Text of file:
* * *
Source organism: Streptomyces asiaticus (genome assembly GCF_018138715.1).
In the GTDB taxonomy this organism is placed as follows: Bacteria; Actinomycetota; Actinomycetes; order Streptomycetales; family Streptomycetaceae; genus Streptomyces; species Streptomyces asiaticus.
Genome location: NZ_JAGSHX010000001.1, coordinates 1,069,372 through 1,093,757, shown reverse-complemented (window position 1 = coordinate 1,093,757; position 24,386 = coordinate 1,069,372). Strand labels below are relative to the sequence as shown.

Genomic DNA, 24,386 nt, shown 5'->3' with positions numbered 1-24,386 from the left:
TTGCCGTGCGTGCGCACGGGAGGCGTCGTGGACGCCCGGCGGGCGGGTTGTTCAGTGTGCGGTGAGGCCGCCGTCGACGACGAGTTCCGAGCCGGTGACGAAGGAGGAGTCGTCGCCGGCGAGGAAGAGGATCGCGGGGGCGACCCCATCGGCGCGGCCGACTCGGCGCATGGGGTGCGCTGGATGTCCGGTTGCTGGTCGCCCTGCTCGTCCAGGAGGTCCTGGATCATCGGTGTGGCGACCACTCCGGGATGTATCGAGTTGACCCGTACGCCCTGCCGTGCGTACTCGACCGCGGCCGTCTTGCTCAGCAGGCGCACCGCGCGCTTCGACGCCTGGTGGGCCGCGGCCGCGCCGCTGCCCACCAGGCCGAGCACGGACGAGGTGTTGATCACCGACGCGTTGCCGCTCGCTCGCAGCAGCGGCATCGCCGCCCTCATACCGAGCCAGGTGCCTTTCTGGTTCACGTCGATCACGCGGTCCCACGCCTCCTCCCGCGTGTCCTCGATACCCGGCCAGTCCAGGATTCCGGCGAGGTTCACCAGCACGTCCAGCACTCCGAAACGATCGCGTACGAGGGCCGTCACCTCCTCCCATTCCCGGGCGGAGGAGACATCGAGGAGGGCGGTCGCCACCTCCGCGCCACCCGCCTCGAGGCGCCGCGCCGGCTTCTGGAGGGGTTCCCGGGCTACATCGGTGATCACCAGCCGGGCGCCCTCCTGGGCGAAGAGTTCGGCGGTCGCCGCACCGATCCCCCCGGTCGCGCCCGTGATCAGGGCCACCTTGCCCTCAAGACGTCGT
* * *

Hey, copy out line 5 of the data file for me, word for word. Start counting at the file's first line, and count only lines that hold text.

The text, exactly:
TTGCCGTGCGTGCGCACGGGAGGCGTCGTGGACGCCCGGCGGGCGGGTTGTTCAGTGTGCGGTGAGGCCGCCGTCGACGACGAGTTCCGAGCCGGTGACGAAGGAGGAGTCGTCGCCGGCGAGGAAGAGGATCGCGGGGGCGACCCCATCGGCGCGGCCGACTCGGCGCATGGGGTGCGCTGGATGTCCGGTTGCTGGTCGCCCTGCTCGTCCAGGAGGTCCTGGATCATCGGTGTGGCGACCACTCCGGGATGTATCGAGTTGACCCGTACGCCCTGCCGTGCGTACTCGACCGCGGCCGTCTTGCTCAGCAGGCGCACCGCGCGCTTCGACGCCTGGTGGGCCGCGGCCGCGCCGCTGCCCACCAGGCCGAGCACGGACGAGGTGTTGATCACCGACGCGTTGCCGCTCGCTCGCAGCAGCGGCATCGCCGCCCTCATACCGAGCCAGGTGCCTTTCTGGTTCACGTCGATCACGCGGTCCCACGCCTCCTCCCGCGTGTCCTCGATACCCGGCCAGTCCAGGATTCCGGCGAGGTTCACCAGCACGTCCAGCACTCCGAAACGATCGCGTACGAGGGCCGTCACCTCCTCCCATTCCCGGGCGGAGGAGACATCGAGGAGGGCGGTCGCCACCTCCGCGCCACCCGCCTCGAGGCGCCGCGCCGGCTTCTGGAGGGGTTCCCGGGCTACATCGGTGATCACCAGCCGGGCGCCCTCCTGGGCGAAGAGTTCGGCGGTCGCCGCACCGATCCCCCCGGTCGCGCCCGTGATCAGGGCCACCTTGCCCTCAAGACGTCGT